APPLICATIONS OF TECHNOLOGY:
- Phage engineering
- Cataloging and Control of phages
- Diagnosis and Antibiotic Discovery
- No interference of the phage infection cycle
- No compromise of the host bacteria life cycle
- Enables easy amplification of the DNA “barcode” for identification, tracking and control of individual phages
- Standardizes the workflow to identify and quantify phages
With increasing instances of antibiotic resistance, there is an urgent need for practical, targeted alternatives to treat infection in humans, animals, water, fisheries, and the entire food cycle. Although phages are considered to be possible alternatives for a host of reasons, they have been difficult to engineer, therefore creating a barrier for the study of gene-essentiality. To address this issue, researchers at the Berkeley Lab have developed an approach to barcode phages without compromising their host bacteria killing activity and growth cycle. Notably, it overcomes the challenge of identifying a region that is not essential for phage growth and infection.
The DNA barcoding was achieved via the creation of the first systematic loss-of-function (LOF) libraries of phages. Using technologies such as RB-TnSeq and CRISPRi, researchers studied gene essentiality and then utilized the non-essential gene location to insert a unique “n-mer DNA barcode”. The non-essential gene may not impact the infectivity of a phage. This barcoding strategy creates a handle for identifying, quantifying, and tracking a barcoded phage, which is significantly improves the workflows that enable standardized quantification of phage cocktails in diverse conditions.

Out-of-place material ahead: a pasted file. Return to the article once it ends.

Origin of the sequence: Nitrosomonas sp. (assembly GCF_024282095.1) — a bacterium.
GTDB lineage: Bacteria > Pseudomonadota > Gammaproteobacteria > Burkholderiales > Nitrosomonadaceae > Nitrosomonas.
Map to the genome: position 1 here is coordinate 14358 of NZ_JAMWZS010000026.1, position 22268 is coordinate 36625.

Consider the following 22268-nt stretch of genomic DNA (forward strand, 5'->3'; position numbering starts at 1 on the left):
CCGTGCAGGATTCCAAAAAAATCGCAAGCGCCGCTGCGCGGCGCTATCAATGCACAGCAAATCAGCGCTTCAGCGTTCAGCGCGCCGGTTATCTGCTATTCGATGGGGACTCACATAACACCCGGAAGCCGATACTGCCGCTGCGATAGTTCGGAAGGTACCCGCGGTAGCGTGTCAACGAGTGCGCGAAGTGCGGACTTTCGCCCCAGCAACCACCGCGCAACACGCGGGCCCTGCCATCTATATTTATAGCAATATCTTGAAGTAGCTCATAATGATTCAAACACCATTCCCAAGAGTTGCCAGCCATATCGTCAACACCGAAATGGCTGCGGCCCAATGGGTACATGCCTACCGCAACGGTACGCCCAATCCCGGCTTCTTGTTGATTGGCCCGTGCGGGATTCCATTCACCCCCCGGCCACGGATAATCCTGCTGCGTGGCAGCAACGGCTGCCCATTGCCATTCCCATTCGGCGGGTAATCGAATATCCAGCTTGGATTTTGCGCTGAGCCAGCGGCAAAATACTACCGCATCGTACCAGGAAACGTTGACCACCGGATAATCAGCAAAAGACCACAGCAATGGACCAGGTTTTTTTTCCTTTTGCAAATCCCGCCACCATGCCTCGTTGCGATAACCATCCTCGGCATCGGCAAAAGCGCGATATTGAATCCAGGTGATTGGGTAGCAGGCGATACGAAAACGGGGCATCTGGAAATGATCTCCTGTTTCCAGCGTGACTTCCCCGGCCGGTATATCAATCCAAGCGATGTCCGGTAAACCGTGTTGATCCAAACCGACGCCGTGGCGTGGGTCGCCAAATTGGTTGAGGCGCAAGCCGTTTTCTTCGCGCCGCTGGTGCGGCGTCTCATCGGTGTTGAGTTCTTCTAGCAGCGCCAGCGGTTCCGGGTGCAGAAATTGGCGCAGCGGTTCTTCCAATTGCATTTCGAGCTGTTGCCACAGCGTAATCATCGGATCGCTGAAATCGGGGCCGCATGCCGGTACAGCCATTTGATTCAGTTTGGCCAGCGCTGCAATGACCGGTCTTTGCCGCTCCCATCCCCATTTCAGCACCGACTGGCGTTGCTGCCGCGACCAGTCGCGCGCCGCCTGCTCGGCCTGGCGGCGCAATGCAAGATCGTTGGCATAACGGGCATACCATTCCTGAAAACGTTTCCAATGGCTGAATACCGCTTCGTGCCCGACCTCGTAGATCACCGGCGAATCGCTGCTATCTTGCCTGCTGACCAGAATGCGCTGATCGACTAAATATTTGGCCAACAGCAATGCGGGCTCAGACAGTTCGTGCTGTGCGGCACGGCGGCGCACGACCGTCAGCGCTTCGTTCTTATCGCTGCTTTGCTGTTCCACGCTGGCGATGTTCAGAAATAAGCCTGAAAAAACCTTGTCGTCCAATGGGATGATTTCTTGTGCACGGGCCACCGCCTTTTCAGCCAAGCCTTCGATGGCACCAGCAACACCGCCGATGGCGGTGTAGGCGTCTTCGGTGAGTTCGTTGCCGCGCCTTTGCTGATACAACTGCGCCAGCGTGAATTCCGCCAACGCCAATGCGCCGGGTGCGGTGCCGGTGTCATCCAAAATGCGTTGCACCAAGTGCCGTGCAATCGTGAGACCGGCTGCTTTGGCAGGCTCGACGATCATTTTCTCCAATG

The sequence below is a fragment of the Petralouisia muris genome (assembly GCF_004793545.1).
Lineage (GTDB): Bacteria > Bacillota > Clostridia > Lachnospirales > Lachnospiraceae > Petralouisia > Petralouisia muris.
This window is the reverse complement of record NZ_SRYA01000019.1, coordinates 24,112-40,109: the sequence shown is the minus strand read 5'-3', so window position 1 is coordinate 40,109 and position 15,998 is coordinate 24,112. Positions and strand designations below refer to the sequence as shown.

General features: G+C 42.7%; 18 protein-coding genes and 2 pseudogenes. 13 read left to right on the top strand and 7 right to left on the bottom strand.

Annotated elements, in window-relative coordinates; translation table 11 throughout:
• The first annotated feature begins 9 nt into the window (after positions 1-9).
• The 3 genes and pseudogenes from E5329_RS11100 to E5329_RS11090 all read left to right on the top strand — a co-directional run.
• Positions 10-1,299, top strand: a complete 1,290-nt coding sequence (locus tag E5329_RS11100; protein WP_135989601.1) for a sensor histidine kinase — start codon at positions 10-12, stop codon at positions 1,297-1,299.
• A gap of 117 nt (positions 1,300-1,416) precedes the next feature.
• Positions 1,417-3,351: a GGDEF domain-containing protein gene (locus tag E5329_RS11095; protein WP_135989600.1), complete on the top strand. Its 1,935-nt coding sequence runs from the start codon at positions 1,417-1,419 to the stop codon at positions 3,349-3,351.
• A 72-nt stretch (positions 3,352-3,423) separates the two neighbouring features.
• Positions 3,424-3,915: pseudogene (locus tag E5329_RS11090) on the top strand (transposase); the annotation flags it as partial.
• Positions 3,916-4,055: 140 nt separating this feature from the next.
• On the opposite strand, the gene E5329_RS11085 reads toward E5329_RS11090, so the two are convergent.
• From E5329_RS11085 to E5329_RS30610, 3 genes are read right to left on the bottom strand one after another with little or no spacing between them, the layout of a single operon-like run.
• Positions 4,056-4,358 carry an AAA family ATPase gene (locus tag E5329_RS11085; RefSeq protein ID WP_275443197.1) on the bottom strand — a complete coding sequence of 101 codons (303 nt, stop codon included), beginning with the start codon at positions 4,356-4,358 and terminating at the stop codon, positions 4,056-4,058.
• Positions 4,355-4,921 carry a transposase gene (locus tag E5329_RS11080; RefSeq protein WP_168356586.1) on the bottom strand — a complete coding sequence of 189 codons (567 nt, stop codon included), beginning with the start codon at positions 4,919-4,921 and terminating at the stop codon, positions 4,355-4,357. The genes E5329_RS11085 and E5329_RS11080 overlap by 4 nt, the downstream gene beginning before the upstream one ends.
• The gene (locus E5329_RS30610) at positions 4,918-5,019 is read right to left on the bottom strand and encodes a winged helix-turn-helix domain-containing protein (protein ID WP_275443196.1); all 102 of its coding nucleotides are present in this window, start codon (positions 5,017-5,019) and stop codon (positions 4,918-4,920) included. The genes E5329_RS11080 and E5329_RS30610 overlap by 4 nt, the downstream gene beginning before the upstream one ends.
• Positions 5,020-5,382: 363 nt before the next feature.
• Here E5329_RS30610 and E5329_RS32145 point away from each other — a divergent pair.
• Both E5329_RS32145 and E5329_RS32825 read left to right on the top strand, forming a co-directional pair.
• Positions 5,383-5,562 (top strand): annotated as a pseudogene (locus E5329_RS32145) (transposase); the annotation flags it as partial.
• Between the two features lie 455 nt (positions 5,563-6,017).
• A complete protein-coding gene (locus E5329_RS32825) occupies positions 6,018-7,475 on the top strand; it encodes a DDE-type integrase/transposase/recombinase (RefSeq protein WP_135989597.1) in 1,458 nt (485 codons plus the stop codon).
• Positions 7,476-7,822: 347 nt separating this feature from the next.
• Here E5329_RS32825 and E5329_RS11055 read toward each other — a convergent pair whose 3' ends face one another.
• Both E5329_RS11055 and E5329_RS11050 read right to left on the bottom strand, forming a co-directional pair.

In general, as the processes for phage discovery and engineering mature, the aforementioned tools (i.e. identification and quantification) are very much needed for efficient development and verification and are of commercial value. Bacteriophages – nature’s most abundant bacterial predators – may be a promising approach to developing antibiotic phage for applications in many fields of life science research including soil microbiology, plant pathogen resistance, biomanufacturing, and environmental bioremediation.
DEVELOPMENT STAGE: Discovery and development.
STATUS: Patent pending. Available for licensing or collaborative research.
SEE THESE OTHER BERKELEY LAB TECHNOLOGIES IN THIS FIELD:
High-Throughput Methods to Characterize Phage Receptors and Rational Formulation of Phage Cocktails 2019-048